gdb 8.x - g++ 7.x compatibility

Richard Biener
Thu Feb 8 15:05:00 GMT 2018

On Mon, Feb 5, 2018 at 6:06 AM, Simon Marchi <> wrote:
> Hi Martin,
> Thanks for the reply.
> On 2018-02-04 02:17 PM, Martin Sebor wrote:
>> Printing the suffix is unhelpful because it leads to unnecessary
>> differences in diagnostics (even in non-template contexts).  For
>> templates with non-type template parameters there is no difference
>> between, say A<1>, A<1U>, A<(unsigned) 1>, or even A<Green> when
>> Green is an enumerator that evaluates to 1, so including the suffix
>> serves no useful purpose.
> This is the part I don't understand.  In Roman's example, spelling
> foo<10> and foo<10u> resulted in two different instantiations of the
> template, with different code.  So that means it can make a difference,
> can't it?
>> In the GCC test suite, it would tend to
>> cause failures due to differences between the underlying type of
>> common typedefs like size_t and ptrdiff_t.  Avoiding these
>> unnecessary differences was the main motivation for the change.
>> Not necessarily just in the GCC test suite but in all setups that
>> process GCC messages.
> Ok, I understand.
>> I didn't consider the use of auto as a template parameter but
>> I don't think it changes anything.  There, just like in other
>> contexts, what's important is the deduced types and the values
>> of constants, not the minute details of how they are spelled.
> Well, it seems like using decltype on a template constant value is
> a way to make the type of constants important, in addition to their
> value.  I know the standard seems to say otherwise (what Manfred
> quoted), but the reality seems different.  I'm not a language expert
> so I can't tell if this is a deficiency in the language or not.
>> That said, it wasn't my intention to make things difficult for
>> the debugger.
> I hope so :).
>> But changing GCC back to include the suffix,
>> even just in the debug info, isn't a solution.  There are other
>> compilers besides GCC that don't emit the suffixes, and there
>> even are some that prepend a cast to the number, so if GDB is
>> to be usable with all these kinds of producers it needs to be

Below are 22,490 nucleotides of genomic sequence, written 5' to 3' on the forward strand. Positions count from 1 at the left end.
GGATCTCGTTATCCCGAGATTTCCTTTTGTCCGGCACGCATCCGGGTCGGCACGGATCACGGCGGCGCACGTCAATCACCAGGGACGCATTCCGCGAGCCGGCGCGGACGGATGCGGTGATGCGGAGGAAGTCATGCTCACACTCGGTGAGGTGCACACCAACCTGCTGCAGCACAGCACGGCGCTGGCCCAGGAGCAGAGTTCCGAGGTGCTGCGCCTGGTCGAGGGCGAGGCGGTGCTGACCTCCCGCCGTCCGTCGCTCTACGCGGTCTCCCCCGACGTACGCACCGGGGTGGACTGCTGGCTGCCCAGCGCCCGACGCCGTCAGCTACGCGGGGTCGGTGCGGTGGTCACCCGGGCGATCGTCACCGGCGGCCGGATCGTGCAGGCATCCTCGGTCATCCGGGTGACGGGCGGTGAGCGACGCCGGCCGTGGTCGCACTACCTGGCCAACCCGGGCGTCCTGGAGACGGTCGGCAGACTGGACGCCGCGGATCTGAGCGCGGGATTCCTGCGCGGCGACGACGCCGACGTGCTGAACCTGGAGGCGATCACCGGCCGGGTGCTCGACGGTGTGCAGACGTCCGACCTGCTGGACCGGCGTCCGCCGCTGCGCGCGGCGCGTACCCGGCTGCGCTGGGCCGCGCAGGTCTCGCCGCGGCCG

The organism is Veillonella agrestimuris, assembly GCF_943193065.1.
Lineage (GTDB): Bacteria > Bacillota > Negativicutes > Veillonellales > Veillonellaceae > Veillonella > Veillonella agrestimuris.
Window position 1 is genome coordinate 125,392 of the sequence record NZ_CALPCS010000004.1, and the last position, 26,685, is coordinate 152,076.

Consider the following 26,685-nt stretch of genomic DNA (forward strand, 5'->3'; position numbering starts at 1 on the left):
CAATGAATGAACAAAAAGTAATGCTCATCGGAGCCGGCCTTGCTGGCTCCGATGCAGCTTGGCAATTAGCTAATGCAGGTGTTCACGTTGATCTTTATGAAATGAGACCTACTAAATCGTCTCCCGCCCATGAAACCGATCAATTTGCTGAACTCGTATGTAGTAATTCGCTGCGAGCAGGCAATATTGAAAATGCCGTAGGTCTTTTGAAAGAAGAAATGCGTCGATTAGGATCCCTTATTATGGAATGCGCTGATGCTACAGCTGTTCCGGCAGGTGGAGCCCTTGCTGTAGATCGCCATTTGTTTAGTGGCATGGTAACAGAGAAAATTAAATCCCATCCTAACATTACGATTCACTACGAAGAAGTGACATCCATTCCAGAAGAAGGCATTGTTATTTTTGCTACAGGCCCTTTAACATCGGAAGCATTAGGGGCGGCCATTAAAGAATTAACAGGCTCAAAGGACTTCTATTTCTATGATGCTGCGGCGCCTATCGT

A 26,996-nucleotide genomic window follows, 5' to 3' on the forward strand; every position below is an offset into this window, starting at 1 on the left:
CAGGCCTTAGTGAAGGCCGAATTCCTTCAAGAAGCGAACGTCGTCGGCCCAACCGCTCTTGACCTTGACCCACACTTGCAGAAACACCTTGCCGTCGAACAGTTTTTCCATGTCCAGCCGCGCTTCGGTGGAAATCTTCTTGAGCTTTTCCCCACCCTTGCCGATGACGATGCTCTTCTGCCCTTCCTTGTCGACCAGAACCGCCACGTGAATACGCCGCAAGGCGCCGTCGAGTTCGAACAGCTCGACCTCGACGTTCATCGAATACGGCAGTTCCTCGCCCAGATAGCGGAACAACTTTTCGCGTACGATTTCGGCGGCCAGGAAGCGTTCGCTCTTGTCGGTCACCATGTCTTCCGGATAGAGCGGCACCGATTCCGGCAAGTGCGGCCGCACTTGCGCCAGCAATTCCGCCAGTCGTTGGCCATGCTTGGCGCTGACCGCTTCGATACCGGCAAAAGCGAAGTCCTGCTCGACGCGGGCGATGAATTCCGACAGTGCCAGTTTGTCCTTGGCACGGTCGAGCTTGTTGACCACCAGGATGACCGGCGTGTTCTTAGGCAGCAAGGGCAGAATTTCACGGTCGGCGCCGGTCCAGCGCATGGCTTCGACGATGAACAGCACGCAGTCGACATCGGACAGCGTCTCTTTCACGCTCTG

>> able to handle all of these forms.
> As I said earlier, there are probably ways to make GDB cope with it.
> The only solution I saw (I'd like to hear about other ones) was to make
> GDB ignore the template part in DW_AT_name and re-build it from the
> DW_TAG_template_* DIEs in the format it expects.  It can already do
> that somewhat, because, as you said, some compilers don't emit
> the template part in DW_AT_name.
> Doing so would cause major slowdowns in symbol reading, I've tried it
> for the sake of experimentation/discussion.  I have a patch available
> on the "users/simark/template-suffix" branch in the binutils-gdb
> repo [1].  It works for Roman's example, but running the GDB testsuite
> shows that, of course, the devil is in the details.
> Consider something like this:
>   template <int *P>
>   struct foo { virtual ~foo() {} };
>   int n;
>   int main ()
>   {
>     foo<&n> f;
>   }
> The demangled name that GDB will be looking up is "foo<&n>".  The
> debug info about the template parameter only contains the resulting
> address of n (the value of &n):
>  <2><bf>: Abbrev Number: 11 (DW_TAG_template_value_param)
>     <c0>   DW_AT_name        : P
>     <c2>   DW_AT_type        : <0x1ac>
>     <c6>   DW_AT_location    : 10 byte block: 3 34 10 60 0 0 0 0 0 9f   (DW_OP_addr: 601034; DW_OP_stack_value)
> I don't see how GDB could reconstruct the "&n" in the template, so
> that's where my idea falls short.

For other reasons I've always wanted sth like

  DW_OP_addr; DW_OP_name: n; DW_OP_stack_value

thus put symbolical expressions in locations and have the consumer look them up
(in context obviously).  That way gdb can also choose to print foo<n> instead of
foo<1> or foo<<optimized out>>.

Of course that needs DWARF extensions.


> Simon
> [1];a=shortlog;h=refs/heads/users/simark/template-suffix

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